This $16 million in funding includes $4.98 million from the Department of Defense for the first three years of a novel project to enhance cybersecurity and STEM education in Pennsylvania (Science, Technology, Engineering ,and Mathematics) received in September, the largest single grant that has ever been awarded to IUP. The project period of performance is expected to be six years with a total funding of about $11 million.

GenCyber Program

This $16 million in funding also includes more than $1 million in federal funding for IUP to enhance cybersecurity training for middle school students and teachers through the GenCyber program. More than 500 middle school students and teachers have completed GenCyber camps since 2016.

Funding For Future Cybersecurity Instructors

In October 2022, IUP received $203,130 from the National Center of Academic Excellence in Cybersecurity (NCAE-C) Program that is managed by the National Security Agency to support a qualified student seeking a doctoral degree (PhD) in cybersecurity.

The initiative, spanning September 2022 through September 2024, is designed to address the national shortage of qualified cybersecurity instructors at National Centers of Academic Excellence in Cybersecurity colleges and universities, “to bridge the gap of qualified cybersecurity instructors at NCAE-C institutions,” Farag said.

A History of Cybersecurity Excellence

IUP is one of the first institutions in the nation to receive the Center for Academic Excellence in Cyber Defense designation by the National Security Agency, and has held this designation since 2002, one of only 16 universities in Pennsylvania to hold this designation.

IUP also offers a PhD program in business, one of the only universities in Pennsylvania to offer this part-time program, designed for working professionals. Around 60 students are currently studying in this program.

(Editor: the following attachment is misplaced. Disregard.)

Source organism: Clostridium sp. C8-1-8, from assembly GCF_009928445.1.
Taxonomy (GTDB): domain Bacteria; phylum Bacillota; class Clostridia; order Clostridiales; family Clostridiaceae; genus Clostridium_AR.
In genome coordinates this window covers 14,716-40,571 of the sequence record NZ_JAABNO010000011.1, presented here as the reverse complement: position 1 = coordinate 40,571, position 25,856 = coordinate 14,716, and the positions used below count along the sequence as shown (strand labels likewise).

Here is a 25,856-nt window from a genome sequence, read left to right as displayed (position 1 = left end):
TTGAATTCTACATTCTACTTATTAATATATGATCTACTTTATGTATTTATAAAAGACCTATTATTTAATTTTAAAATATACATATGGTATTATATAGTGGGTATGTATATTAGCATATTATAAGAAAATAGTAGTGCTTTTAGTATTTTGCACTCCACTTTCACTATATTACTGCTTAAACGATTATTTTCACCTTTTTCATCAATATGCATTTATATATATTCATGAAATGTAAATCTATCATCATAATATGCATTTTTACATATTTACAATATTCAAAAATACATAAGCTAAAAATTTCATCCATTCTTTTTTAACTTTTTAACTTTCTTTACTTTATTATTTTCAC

Over the last five years, Farag has secured nearly $3 million through a Department of Defense program that has provided 50 full scholarships to students in IUP’s cybersecurity bachelor’s degree program. Part of the scholarship opportunity is a guaranteed position with the Department of Defense after graduation.

In 2017, a team of faculty at IUP led by Farag received a grant of $212,000 from the National Security Agency to enhance cybersecurity education in western Pennsylvania. The team included faculty from Computer Science, English, Professional Studies in Education, and Political Science and students at IUP.

The project, completed in 2018, resulted in the development of a cohesive set of services to innovatively address known challenges facing cybersecurity education, incorporating an interdisciplinary approach in designing and implementing these services that will appeal to diverse cyber talent—including women and minorities—and serve a geographical area that is predominantly rural. This project was part of the Cybersecurity National Action Plan: Investment in Expansion of CAE-C (Centers of Academic Excellence in Cybersecurity) Education Program.

The IUP Institute for Cybersecurity also continues to organize and present an annual Cybersecurity Day and conducted a research study during 2020–22 on improving IoT (Internet of Things) systems security, funded through a $250,000 grant from the NCAE-C Cyber Curriculum and Research 2020 Program.

IUP began offering its bachelor of science in computer science/cybersecurity track (originally information assurance) and a minor in cybersecurity in 2002. This program combined core computer science and cybersecurity classes with a minor in criminology, creating a novel curriculum that helped students gain a broad understanding of the field and be work-ready.

The IUP cybersecurity program has about 100 students enrolled, and about 20 students annually complete the program and receive their bachelor’s degree in the computer science/cybersecurity track. IUP’s program also focuses on cybercrime detection, loss prevention, and how to collect evidence to prosecute cybersecurity offenders.

IUP has a longstanding commitment to research on all levels and in all disciplines. In 2021, IUP was one of only two public universities in Pennsylvania and one of only 93 public universities in the United States selected for the “High Research Activity” designation by the Carnegie Classification of Higher Institutions of Higher Education.